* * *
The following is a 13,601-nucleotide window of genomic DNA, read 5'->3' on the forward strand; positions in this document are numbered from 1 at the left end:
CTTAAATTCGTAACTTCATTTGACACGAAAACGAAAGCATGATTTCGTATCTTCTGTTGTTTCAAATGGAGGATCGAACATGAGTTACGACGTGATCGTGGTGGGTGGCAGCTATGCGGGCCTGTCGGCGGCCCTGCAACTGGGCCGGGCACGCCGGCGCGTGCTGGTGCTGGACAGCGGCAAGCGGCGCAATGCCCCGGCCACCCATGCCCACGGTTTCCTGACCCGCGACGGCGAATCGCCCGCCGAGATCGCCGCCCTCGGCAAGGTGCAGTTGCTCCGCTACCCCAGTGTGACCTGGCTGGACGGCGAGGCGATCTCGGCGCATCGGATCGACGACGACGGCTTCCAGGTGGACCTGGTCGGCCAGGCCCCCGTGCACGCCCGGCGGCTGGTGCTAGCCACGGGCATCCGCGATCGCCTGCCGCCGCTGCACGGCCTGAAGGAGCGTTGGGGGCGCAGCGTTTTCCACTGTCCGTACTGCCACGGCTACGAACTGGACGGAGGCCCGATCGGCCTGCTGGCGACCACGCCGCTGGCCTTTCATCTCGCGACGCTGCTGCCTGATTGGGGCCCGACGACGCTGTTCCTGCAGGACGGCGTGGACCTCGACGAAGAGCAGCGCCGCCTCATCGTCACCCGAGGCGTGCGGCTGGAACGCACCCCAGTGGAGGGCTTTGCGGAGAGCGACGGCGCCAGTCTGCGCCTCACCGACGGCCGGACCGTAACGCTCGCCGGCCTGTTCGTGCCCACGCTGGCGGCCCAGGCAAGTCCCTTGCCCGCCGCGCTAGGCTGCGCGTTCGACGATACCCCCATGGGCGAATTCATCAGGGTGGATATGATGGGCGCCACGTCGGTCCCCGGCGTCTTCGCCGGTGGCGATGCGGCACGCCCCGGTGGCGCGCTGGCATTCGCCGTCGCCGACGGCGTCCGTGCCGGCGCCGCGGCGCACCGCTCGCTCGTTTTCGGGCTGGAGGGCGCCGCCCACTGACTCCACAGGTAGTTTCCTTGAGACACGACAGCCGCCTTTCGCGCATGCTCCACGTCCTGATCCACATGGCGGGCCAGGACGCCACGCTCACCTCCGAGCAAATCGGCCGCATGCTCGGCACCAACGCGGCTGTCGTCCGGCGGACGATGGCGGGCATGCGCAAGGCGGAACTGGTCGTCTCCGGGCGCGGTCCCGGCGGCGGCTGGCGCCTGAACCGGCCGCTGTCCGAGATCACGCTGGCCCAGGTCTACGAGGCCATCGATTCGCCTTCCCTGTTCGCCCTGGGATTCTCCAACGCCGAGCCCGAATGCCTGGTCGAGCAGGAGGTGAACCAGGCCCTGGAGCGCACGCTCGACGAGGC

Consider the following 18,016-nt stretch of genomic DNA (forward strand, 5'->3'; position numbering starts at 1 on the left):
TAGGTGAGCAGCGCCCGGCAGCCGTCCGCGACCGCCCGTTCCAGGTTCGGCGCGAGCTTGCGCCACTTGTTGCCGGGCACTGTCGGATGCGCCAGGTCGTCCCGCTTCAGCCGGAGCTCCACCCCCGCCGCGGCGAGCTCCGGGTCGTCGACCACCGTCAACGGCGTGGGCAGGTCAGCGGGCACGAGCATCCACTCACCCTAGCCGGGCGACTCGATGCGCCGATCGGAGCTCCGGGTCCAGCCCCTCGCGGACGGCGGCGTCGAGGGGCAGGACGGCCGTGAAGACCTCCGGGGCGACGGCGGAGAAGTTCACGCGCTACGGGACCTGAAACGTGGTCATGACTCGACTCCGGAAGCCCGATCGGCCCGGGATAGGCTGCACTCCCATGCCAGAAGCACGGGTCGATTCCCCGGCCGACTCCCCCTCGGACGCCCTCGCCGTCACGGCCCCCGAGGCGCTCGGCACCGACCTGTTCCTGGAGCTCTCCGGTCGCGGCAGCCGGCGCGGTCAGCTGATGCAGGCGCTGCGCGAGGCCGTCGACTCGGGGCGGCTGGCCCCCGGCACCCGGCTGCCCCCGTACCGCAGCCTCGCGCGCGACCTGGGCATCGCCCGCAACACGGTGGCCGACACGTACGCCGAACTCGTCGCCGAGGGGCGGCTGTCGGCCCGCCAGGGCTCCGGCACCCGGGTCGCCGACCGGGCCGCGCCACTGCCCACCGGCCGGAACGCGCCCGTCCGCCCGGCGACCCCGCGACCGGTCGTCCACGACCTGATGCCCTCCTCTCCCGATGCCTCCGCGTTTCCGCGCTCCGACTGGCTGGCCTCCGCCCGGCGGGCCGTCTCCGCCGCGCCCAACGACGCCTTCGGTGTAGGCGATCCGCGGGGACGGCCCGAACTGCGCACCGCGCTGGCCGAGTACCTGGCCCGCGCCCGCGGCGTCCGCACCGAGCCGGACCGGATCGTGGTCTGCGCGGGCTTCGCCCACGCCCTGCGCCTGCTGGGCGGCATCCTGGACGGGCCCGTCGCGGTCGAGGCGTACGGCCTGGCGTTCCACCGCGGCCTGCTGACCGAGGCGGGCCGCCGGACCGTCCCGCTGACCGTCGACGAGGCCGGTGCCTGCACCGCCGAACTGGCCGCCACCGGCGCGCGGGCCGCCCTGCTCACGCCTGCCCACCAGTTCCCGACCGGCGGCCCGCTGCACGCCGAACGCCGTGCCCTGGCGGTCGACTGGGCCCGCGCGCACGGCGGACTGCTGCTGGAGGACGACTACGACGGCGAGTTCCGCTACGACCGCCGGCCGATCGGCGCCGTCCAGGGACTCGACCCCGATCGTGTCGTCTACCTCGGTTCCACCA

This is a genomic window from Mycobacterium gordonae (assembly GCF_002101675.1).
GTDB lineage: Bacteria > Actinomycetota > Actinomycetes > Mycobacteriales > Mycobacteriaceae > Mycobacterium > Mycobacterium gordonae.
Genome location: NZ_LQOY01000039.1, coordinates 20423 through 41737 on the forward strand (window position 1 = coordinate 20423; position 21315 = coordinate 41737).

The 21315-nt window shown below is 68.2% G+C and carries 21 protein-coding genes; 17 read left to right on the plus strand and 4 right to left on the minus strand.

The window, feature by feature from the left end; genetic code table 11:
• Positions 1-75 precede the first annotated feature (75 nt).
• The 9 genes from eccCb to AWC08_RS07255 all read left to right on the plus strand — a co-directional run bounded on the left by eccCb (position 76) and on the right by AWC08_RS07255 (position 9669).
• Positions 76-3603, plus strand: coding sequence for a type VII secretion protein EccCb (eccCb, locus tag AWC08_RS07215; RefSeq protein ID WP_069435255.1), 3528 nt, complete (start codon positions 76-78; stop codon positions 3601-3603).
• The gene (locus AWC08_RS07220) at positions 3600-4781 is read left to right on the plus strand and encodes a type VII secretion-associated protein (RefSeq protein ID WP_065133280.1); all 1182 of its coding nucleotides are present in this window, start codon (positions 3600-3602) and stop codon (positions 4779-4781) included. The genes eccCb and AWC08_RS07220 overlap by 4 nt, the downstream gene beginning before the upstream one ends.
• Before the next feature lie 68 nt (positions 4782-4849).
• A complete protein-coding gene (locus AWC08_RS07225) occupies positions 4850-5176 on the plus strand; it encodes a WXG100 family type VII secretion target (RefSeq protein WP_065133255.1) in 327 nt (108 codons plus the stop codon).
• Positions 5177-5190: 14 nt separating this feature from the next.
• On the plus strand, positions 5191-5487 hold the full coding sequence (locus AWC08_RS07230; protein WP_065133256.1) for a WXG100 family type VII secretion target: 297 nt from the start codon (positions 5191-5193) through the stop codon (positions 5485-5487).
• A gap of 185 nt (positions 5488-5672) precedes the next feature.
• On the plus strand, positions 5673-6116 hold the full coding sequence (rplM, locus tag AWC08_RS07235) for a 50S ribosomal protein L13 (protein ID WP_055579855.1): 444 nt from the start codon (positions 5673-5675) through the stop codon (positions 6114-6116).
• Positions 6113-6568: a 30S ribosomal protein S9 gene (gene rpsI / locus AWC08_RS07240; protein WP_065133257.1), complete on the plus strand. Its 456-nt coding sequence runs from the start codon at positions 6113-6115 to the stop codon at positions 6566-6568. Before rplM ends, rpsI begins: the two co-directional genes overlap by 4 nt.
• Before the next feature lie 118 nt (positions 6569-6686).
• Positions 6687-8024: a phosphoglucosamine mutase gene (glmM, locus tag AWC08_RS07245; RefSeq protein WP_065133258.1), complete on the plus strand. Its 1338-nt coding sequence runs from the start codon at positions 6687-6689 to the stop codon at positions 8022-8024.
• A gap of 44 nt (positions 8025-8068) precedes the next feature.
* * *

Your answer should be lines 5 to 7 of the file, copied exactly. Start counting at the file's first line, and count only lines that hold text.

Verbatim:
This is a genomic window from Mycobacterium gordonae (assembly GCF_002101675.1).
GTDB lineage: Bacteria > Actinomycetota > Actinomycetes > Mycobacteriales > Mycobacteriaceae > Mycobacterium > Mycobacterium gordonae.
Genome location: NZ_LQOY01000039.1, coordinates 20423 through 41737 on the forward strand (window position 1 = coordinate 20423; position 21315 = coordinate 41737).